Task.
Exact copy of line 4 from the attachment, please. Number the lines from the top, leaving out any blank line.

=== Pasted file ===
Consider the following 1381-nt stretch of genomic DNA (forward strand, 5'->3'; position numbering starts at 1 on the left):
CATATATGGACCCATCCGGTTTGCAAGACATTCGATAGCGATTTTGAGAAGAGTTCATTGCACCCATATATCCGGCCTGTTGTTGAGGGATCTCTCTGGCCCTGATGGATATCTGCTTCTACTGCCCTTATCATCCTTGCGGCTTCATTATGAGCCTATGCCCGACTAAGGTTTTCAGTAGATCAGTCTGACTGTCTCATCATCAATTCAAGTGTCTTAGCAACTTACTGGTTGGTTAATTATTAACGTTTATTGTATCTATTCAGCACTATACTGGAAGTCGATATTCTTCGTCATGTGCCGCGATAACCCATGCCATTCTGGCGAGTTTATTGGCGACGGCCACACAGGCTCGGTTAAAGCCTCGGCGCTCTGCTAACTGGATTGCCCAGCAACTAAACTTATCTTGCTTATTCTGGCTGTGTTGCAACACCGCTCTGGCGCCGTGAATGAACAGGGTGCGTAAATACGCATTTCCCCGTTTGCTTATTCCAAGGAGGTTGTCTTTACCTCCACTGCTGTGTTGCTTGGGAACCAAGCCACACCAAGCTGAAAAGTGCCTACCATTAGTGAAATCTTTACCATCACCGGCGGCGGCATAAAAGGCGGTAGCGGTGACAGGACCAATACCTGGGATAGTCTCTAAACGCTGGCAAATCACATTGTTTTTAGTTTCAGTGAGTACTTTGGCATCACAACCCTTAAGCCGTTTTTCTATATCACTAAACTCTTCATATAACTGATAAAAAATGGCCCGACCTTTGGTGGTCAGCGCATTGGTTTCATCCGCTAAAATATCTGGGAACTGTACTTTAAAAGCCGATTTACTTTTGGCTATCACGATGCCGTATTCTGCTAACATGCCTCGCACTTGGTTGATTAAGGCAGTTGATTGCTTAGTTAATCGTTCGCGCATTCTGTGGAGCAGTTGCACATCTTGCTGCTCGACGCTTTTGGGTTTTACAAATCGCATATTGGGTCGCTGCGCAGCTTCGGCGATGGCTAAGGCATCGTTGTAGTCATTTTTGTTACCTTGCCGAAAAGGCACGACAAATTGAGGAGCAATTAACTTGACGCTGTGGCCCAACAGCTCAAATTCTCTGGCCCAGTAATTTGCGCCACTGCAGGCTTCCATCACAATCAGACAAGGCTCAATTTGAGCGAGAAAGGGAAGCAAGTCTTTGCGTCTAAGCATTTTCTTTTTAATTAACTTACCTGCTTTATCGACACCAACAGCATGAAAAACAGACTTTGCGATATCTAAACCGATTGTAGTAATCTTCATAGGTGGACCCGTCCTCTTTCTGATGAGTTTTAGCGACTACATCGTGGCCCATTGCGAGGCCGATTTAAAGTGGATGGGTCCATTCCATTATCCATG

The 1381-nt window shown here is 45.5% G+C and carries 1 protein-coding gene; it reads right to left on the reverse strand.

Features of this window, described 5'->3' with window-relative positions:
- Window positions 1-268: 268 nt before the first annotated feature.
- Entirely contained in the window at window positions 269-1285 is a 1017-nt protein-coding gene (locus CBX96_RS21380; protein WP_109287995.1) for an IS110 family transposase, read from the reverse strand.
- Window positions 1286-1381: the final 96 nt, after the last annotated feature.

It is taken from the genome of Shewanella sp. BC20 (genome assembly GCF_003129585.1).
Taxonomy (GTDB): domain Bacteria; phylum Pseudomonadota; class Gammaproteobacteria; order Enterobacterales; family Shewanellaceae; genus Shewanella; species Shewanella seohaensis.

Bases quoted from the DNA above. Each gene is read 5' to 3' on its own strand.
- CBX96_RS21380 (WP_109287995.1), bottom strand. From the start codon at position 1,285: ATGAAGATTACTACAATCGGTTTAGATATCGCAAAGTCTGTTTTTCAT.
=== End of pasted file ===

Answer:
Features of this window, described 5'->3' with window-relative positions: